In the next couple of decades there is one overriding issue facing mankind - the rise of non-linearity and chaotic systems.
They govern everything from economies, markets, the weather, fuel supplies, nuclear fusion, communications systems, logistics, human health, and crowd behaviours etc - they are all fundamentally non-linear and chaotic.
The problem is we have we have no generalized mathematical models or techniques to deal with such systems - we are flying blind and moving into a mode where mistakes will be increasingly expensive. In short, our ignorance is costing us dearly today, and in future it will cost us even more!
Our only hope lies with computing power and computer modelling. Until we develop comprehensive models in almost every area of human and natural activity we stand in danger of making dire mistakes.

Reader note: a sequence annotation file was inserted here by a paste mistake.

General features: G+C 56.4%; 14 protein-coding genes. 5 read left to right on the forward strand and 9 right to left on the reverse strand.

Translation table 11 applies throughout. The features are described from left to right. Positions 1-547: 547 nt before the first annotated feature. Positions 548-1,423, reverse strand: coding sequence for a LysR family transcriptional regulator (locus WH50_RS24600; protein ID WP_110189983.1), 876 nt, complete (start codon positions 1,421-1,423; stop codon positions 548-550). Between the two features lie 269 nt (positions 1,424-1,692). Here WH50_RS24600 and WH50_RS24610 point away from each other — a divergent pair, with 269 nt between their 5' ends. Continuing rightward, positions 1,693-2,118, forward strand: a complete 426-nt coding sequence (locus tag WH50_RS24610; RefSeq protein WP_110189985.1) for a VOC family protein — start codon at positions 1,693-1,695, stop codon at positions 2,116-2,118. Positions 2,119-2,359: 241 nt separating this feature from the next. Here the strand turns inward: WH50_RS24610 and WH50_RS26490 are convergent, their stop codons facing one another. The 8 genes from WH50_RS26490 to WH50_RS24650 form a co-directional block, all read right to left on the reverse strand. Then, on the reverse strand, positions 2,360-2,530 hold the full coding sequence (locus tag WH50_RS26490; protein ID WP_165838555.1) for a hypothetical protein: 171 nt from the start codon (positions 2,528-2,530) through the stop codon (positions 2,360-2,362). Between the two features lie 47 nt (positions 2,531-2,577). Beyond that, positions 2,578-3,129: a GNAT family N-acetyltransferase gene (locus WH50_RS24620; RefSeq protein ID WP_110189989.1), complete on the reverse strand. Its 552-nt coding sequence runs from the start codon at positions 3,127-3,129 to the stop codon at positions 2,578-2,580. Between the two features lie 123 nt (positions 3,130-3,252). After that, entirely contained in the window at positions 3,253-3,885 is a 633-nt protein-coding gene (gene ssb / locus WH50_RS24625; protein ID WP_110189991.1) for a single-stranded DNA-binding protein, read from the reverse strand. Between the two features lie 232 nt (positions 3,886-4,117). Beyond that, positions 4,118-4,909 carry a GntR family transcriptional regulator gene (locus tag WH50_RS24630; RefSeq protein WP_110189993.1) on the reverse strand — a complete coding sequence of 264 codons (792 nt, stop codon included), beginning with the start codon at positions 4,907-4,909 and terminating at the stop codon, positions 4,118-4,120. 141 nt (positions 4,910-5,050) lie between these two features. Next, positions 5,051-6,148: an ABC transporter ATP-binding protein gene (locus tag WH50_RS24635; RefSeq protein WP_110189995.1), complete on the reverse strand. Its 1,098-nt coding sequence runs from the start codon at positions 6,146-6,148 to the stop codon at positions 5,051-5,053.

For example - global warming may or may not be a natural event, we may or may not have triggered this occurrence. Making decisions in this regard on the basis of a number of limited correlations is dangerous and expensive. Our models are still relatively crude and incomplete - lack the rigour and understanding of the causality of the situation - and yet we are having to make critical decisions today.
Similarly - the logistics of moving containers around the planet is grossly inefficient due to the fact that there is a lack of automation and end-to-end communication and control. Machines are far superior at solving complex logistics problems compared to humans, but the models have yet to be built, tested and deployed.
Networked computing and sensor networks across the planet might just be developed in time to save the day in some of the critical areas where problems are rapidly building up!
Peter Cochrane is author of Uncommon Sense: New Tips for Time Travellers (buy this book from Amazon (UK) or Amazon (USA)), and 108 Tips for Time Travellers: Your Essential Guide to New Technology and the Future (buy this book from Amazon (UK) or Amazon (USA)). See his website.